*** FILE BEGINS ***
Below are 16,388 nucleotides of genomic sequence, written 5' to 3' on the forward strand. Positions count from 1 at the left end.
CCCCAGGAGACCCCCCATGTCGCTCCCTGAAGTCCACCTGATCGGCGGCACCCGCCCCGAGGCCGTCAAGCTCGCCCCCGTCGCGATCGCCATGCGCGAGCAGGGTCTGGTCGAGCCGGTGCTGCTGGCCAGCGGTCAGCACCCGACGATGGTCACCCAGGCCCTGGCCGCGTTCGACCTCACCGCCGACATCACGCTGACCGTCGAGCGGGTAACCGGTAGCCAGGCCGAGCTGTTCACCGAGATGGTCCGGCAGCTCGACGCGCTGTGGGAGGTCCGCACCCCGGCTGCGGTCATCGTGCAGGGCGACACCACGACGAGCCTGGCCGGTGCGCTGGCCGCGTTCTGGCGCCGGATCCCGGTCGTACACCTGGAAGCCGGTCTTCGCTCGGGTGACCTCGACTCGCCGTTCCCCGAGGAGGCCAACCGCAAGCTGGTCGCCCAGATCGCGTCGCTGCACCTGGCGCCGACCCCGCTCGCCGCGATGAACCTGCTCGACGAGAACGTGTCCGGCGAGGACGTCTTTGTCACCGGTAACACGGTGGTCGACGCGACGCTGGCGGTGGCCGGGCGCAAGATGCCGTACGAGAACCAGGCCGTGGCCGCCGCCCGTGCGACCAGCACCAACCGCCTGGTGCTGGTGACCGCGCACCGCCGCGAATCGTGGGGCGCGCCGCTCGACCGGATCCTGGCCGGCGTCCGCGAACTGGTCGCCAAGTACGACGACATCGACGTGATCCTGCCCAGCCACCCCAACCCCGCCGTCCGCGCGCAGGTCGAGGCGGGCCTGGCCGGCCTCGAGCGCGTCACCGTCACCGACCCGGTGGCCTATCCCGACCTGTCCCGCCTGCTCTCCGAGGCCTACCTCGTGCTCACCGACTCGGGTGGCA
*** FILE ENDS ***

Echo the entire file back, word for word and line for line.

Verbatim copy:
Below are 16,388 nucleotides of genomic sequence, written 5' to 3' on the forward strand. Positions count from 1 at the left end.
CCCCAGGAGACCCCCCATGTCGCTCCCTGAAGTCCACCTGATCGGCGGCACCCGCCCCGAGGCCGTCAAGCTCGCCCCCGTCGCGATCGCCATGCGCGAGCAGGGTCTGGTCGAGCCGGTGCTGCTGGCCAGCGGTCAGCACCCGACGATGGTCACCCAGGCCCTGGCCGCGTTCGACCTCACCGCCGACATCACGCTGACCGTCGAGCGGGTAACCGGTAGCCAGGCCGAGCTGTTCACCGAGATGGTCCGGCAGCTCGACGCGCTGTGGGAGGTCCGCACCCCGGCTGCGGTCATCGTGCAGGGCGACACCACGACGAGCCTGGCCGGTGCGCTGGCCGCGTTCTGGCGCCGGATCCCGGTCGTACACCTGGAAGCCGGTCTTCGCTCGGGTGACCTCGACTCGCCGTTCCCCGAGGAGGCCAACCGCAAGCTGGTCGCCCAGATCGCGTCGCTGCACCTGGCGCCGACCCCGCTCGCCGCGATGAACCTGCTCGACGAGAACGTGTCCGGCGAGGACGTCTTTGTCACCGGTAACACGGTGGTCGACGCGACGCTGGCGGTGGCCGGGCGCAAGATGCCGTACGAGAACCAGGCCGTGGCCGCCGCCCGTGCGACCAGCACCAACCGCCTGGTGCTGGTGACCGCGCACCGCCGCGAATCGTGGGGCGCGCCGCTCGACCGGATCCTGGCCGGCGTCCGCGAACTGGTCGCCAAGTACGACGACATCGACGTGATCCTGCCCAGCCACCCCAACCCCGCCGTCCGCGCGCAGGTCGAGGCGGGCCTGGCCGGCCTCGAGCGCGTCACCGTCACCGACCCGGTGGCCTATCCCGACCTGTCCCGCCTGCTCTCCGAGGCCTACCTCGTGCTCACCGACTCGGGTGGCA